Silva Screen announces the release of Howard Blake’s soundtrack to S.O.S. TITANIC, which many feel is the most intelligent and authentic version of the Titanic tragedy. An Anglo-American co-production premiered by ABC on September 23rd 1979 it ran for three hours and was the costliest television film ever made.  Howard Blake is one of the most popular and prolific living English composers. Successes include scores which he wrote for films such as THE DUELLISTS and A MONTH IN THE COUNTRY, both of which won prizes. In 1982 he wrote words and music for the animated Channel 4 TV film THE SNOWMAN, with its acclaimed song “Walking in the Air,” so much loved by children all over the world.
Silva Screen will also release George Fenton’s score to the TV documentary, FROZEN PLANET. See: www.silvascreen.com/

GDM has announced three new Italian Western soundtracks in its Hillside series: Daniele Patucchi’s score to BLACK KILLER, Gianni Marchetti’s ONE STEP TO HELL (Caccia Ai Violenti), and Carlo Savina’s HEY AMIGO… REST IN PEACE! (Ehi Amigo...Sei Morto!).  Other GM releases underway include Ennio Morricone’s FEAR OVER THE CITY (Peur Sur la Ville, aka Il Poliziotto della Brigata Criminale) and Luis Bacalov’s SISTEMO L'AMERICA E TORNO.   – via eurofilmscoresociety at yahoogroups

MovieScore Media has released Roger Goula’s music for SHOCK HEAD SOUL is an acclaimed cross-media documentary directed by BAFTA-winning filmmaker Simon Pummell.  The film explores the writings of Daniel Paul Schreber, a lawyer who claimed that he received messages from God. Goula's score was performed by the Raven quartet and is both an avant-garde piece of work as well as a soundtrack that follows the narrative of the film. Pieces relate to such idioms as atonalism and French avant-garde minimalism as well as late romanticism. Instrumental colors in addition to the string quartet include the early electronic instrument, the ondes martenot, and piano. Variety wrote: “A rich score by Roger Goula enhances the atmosphere throughout without upstaging or overemphasizing the emotional register.”  See www.moviescoremedia.com/

Charlie Mole’s score to Oliver Parker’s 2009 British adaptation of DORIAN GRAY, starring Ben Barnes as the non-aging man with the aging painting in his closet, has been released digitally to iTunes and Amazon.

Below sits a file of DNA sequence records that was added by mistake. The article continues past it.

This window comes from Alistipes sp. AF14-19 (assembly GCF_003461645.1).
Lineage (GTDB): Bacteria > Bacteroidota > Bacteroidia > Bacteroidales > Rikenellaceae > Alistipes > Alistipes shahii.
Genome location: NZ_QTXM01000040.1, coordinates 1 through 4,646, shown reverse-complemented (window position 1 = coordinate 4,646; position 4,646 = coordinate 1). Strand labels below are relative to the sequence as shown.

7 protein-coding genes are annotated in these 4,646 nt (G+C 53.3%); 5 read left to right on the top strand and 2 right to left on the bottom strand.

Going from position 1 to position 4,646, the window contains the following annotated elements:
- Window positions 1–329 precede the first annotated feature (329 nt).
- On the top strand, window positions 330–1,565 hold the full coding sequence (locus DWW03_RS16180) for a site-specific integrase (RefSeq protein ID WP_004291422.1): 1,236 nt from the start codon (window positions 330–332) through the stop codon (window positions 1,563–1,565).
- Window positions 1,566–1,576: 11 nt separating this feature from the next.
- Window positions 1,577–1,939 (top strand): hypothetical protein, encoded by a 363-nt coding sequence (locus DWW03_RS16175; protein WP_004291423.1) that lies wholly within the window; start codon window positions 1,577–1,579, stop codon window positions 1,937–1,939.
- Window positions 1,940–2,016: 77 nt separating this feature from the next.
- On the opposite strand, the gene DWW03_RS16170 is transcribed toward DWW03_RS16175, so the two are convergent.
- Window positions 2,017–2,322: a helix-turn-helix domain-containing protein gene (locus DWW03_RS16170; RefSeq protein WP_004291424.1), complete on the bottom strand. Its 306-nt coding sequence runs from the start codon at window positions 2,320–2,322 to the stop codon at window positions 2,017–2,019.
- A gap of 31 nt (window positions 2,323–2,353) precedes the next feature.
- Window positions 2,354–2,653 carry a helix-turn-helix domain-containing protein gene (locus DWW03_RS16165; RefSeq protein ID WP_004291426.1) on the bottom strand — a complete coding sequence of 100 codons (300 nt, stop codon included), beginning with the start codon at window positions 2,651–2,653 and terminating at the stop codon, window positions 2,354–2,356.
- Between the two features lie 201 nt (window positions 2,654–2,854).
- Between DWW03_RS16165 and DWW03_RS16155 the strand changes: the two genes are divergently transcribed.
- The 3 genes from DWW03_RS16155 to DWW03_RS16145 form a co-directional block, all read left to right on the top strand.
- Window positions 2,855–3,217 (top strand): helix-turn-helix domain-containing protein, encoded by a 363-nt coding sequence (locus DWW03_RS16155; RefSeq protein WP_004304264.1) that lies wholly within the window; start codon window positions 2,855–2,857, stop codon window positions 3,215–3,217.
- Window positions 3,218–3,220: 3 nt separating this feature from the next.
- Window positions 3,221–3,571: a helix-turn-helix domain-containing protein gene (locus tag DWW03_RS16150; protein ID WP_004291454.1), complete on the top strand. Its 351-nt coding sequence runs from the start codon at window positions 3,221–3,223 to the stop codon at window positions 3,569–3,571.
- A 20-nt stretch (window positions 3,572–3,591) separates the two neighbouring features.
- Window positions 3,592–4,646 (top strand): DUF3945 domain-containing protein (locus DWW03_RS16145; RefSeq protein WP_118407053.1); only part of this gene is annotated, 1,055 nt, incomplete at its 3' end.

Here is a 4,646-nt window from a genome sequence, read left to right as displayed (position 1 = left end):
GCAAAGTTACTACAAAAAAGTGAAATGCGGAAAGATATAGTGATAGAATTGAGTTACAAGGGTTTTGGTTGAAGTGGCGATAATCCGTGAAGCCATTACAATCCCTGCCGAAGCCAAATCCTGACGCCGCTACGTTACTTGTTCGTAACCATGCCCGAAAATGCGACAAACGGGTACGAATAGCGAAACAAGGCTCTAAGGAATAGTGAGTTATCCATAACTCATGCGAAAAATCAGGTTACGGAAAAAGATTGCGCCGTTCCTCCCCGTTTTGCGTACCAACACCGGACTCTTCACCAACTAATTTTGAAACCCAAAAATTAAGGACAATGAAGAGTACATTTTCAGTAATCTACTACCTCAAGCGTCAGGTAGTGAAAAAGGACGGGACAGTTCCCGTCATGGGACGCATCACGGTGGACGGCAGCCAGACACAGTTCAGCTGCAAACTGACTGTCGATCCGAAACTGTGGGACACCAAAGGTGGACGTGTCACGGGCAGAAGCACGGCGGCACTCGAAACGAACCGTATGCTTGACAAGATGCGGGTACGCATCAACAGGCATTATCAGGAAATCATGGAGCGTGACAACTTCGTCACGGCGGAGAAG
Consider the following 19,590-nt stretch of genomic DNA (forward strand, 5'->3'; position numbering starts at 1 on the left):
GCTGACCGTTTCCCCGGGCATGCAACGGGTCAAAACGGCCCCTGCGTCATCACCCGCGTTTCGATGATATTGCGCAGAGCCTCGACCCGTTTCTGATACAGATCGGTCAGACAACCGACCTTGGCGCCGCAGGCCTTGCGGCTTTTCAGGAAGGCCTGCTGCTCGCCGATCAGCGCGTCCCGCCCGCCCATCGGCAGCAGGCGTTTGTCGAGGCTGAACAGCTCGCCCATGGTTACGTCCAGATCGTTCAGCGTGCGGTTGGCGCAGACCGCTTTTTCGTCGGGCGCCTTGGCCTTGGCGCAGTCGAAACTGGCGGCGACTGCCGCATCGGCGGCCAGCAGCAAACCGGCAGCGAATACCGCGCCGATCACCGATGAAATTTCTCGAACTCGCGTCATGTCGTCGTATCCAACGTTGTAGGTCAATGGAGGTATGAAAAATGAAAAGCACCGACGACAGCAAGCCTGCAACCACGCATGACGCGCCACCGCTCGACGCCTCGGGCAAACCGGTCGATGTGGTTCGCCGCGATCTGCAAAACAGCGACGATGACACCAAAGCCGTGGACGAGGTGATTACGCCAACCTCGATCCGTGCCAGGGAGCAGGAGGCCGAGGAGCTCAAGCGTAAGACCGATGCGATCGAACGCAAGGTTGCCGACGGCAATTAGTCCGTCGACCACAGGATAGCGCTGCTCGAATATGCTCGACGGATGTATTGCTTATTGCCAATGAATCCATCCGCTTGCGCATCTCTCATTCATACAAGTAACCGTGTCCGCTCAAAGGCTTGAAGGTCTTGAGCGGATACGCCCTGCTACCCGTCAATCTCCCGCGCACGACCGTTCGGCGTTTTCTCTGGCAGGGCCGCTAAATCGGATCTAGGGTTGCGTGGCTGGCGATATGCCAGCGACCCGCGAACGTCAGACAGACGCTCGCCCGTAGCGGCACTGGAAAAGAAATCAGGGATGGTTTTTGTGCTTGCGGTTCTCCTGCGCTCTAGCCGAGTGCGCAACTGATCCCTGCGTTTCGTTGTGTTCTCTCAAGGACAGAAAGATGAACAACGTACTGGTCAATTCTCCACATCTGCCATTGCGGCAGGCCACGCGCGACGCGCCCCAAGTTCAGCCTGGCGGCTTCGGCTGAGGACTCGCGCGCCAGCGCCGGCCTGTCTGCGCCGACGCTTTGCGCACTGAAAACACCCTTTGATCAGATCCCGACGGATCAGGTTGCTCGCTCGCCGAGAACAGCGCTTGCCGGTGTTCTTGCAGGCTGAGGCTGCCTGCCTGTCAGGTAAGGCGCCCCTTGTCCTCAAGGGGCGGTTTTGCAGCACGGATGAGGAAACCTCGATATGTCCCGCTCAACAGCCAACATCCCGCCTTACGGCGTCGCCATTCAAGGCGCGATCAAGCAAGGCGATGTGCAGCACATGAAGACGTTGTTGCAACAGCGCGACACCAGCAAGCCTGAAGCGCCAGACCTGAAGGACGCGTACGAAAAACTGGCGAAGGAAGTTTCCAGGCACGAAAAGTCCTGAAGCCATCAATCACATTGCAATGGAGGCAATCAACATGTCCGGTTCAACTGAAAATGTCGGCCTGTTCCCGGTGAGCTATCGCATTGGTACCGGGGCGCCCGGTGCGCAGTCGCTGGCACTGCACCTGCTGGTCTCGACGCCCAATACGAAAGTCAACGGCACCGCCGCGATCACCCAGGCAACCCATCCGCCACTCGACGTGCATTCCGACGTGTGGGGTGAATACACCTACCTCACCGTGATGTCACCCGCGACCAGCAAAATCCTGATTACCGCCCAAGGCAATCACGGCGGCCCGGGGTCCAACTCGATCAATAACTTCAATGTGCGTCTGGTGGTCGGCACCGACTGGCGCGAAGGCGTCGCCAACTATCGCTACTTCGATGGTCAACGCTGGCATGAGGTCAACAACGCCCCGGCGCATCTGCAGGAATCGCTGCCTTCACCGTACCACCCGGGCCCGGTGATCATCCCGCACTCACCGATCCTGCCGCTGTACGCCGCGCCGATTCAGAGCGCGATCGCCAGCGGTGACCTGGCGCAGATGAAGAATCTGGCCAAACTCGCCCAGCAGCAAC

Atli Örvarsson, composer of HANSEL AND GRETEL: WITCH HUNTERS, has scored A SINGLE SHOT. The edgy new indie thriller directed by David M. Rosenthal, stars Sam Rockwell and William H. Macy, about aman who, upon killing a woman in a hunting accident, attempts a hasty cover up, only to be caught up in a deadly game of cat-and-mouse involving rural locals, dodgy lawyers, and a large sum of money.  Örvarsson’s score for A SINGLE SHOT is a minimalist blend of woodwinds, strings and piano that create a creeping tension on the brink of being broken by an unperceivable threat.



Games Music News

Film and video game composer Kevin Riepl (SILENT NIGHT, ABCS OF DEATH, THE AGGRESSION SCALE, Gears of War, Resistance: Burning Skies) has created an original symphonic score for the highly anticipated Aliens™: Colonial Marines video game, launching worldwide on February 12.  Developed by critically acclaimed studio Gearbox Software in partnership with Twentieth Century Fox, Aliens: Colonial Marines is a true continuation to James Cameron's film ALIENS, taking place after the events of the second film. Players are part of a U.S. Colonial Marine squad and must prepare to face an alien assault, more intense and horrific than ever before.  Continuing the legacy of Jerry Goldsmith's music in ALIEN and James Horner's music in ALIENS, Kevin Riepl's original score for Aliens: Colonial Marines features all new themes and atmospheric underscores while staying faithful to the franchise's iconic scores. Infusing his haunting, sweeping and bombastic orchestral score with familiar nods and intense cinematic action music performed by full live orchestra, Riepl draws on his own classical training and film scoring background to create an authentic score that will immerse players in the definitive Aliens gaming experience.
For more information on Kevin Riepl, visit www.kevinriepl.com.


Game composer Jamie Christopherson, has composed music for Metal Gear Rising: Revengeance is the latest Metal Gear console experience due for release on Feb 19. The game features an all-new style of frenetic action gameplay and central character, Raiden, a cyborg ninja who uses his High Frequency katana blade to cut through anything that stands in his vengeful path! A song soundtrack will be released on that same date (see here), and the expensive limited edition version of the game will include a score CD of Christopherson’s music (see here).


Randall D. Larson was for many years senior editor for Soundtrack Magazine, publisher of CinemaScore: The Film Music Journal, and a film music columnist for Cinefantastique magazine.  A specialist on horror film music, he is the author of Musique Fantastique: A Survey of Film Music in the Fantastic Cinema and Music From the House of Hammer.  He has written liner notes for more than 120 soundtrack CDs for such labels as La-La Land, FSM, Perseverance, Silva Screen, Harkit, Quartet, and BSX Records.  A largely re-written and expanded Second Edition of Musique Fantastique is being published: the first of this four-book series is now available.  See: www.musiquefantastique.com


Randall can be contacted at soundtraxrdl@gmail.com